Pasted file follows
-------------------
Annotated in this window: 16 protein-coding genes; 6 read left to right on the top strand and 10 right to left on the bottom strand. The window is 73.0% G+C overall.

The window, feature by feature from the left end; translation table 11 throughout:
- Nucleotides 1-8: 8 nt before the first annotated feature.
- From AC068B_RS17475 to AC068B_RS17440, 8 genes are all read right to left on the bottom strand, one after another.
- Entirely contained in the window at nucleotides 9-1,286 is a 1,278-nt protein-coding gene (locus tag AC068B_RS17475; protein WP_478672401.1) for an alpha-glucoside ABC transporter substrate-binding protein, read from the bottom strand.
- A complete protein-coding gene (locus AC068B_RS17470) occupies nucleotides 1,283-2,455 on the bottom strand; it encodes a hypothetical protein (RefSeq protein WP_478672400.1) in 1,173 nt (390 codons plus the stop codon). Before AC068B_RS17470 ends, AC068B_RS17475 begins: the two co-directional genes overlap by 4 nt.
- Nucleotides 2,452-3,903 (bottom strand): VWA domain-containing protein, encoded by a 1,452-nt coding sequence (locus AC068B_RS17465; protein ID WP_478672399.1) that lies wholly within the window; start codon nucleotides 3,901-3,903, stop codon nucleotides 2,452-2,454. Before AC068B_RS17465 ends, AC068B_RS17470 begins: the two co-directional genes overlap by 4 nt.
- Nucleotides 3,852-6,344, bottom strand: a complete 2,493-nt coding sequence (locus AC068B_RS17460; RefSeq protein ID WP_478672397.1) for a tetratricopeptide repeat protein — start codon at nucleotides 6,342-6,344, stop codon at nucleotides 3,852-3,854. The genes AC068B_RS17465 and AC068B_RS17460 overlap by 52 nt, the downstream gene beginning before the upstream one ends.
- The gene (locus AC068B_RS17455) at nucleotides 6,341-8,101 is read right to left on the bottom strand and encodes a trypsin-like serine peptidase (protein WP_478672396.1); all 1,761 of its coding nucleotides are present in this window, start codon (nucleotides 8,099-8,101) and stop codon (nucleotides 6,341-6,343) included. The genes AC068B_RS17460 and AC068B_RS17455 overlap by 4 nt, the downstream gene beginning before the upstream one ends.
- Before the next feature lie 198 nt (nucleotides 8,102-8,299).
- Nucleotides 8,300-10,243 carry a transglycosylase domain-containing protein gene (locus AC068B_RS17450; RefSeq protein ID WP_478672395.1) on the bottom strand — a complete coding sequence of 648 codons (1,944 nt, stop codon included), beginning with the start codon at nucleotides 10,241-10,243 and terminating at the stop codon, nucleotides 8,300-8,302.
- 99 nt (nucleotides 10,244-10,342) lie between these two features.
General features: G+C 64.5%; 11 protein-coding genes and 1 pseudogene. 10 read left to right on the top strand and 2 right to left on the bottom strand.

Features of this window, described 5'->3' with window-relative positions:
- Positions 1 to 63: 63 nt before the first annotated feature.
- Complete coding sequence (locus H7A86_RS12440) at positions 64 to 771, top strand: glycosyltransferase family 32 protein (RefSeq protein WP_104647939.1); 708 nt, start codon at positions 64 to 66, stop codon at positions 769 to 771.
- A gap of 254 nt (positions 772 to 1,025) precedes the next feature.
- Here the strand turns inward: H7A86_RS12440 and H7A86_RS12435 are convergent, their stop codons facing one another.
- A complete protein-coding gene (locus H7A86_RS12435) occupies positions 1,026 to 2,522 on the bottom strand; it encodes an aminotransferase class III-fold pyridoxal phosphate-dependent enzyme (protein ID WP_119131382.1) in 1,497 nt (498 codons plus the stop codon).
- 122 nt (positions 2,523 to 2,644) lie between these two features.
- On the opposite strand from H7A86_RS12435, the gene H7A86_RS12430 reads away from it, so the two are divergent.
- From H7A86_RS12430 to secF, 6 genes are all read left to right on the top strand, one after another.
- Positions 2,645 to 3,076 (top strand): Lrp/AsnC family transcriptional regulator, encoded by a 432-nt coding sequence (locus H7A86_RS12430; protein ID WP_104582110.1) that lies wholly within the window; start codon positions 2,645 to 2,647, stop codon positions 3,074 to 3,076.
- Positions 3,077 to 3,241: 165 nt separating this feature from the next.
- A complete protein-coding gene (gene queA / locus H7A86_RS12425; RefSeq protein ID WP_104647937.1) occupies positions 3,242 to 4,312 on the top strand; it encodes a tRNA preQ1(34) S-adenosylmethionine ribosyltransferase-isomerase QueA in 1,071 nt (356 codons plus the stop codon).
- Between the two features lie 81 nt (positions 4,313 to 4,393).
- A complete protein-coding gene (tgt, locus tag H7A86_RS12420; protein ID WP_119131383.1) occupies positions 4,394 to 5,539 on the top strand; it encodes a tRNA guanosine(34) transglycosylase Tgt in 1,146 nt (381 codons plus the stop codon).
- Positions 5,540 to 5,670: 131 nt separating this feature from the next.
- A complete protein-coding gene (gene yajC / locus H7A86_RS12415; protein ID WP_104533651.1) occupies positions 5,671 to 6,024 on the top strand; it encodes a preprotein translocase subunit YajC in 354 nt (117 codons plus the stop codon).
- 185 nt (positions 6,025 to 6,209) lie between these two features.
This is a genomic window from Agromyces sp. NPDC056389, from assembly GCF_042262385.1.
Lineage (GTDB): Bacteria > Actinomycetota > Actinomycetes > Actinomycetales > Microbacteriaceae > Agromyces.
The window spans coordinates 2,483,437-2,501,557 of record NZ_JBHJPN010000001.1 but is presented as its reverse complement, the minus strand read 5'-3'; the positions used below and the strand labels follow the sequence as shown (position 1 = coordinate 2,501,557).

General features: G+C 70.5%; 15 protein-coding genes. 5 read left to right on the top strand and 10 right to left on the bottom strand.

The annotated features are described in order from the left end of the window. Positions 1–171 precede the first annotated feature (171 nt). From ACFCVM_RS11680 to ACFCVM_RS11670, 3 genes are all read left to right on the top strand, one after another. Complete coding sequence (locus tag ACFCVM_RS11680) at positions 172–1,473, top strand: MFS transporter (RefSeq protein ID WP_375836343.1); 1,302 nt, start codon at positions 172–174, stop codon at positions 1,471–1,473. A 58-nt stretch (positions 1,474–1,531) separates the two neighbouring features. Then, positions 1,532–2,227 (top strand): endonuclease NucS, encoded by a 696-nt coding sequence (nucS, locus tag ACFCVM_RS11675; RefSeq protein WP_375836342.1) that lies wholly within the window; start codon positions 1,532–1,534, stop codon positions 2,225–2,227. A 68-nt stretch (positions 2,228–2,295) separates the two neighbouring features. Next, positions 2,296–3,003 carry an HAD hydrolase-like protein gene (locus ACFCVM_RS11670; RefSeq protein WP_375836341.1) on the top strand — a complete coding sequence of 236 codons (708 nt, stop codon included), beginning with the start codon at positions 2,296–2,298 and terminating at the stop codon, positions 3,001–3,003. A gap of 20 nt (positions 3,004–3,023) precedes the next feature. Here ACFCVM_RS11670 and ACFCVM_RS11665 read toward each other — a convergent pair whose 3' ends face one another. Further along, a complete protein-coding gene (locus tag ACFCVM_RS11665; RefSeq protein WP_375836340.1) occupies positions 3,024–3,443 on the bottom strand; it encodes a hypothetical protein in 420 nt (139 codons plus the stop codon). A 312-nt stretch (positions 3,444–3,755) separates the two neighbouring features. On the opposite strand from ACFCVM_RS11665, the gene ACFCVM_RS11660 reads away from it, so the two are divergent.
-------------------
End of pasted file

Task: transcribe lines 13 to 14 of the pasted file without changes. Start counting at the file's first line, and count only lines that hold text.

General features: G+C 64.5%; 11 protein-coding genes and 1 pseudogene. 10 read left to right on the top strand and 2 right to left on the bottom strand.

Features of this window, described 5'->3' with window-relative positions: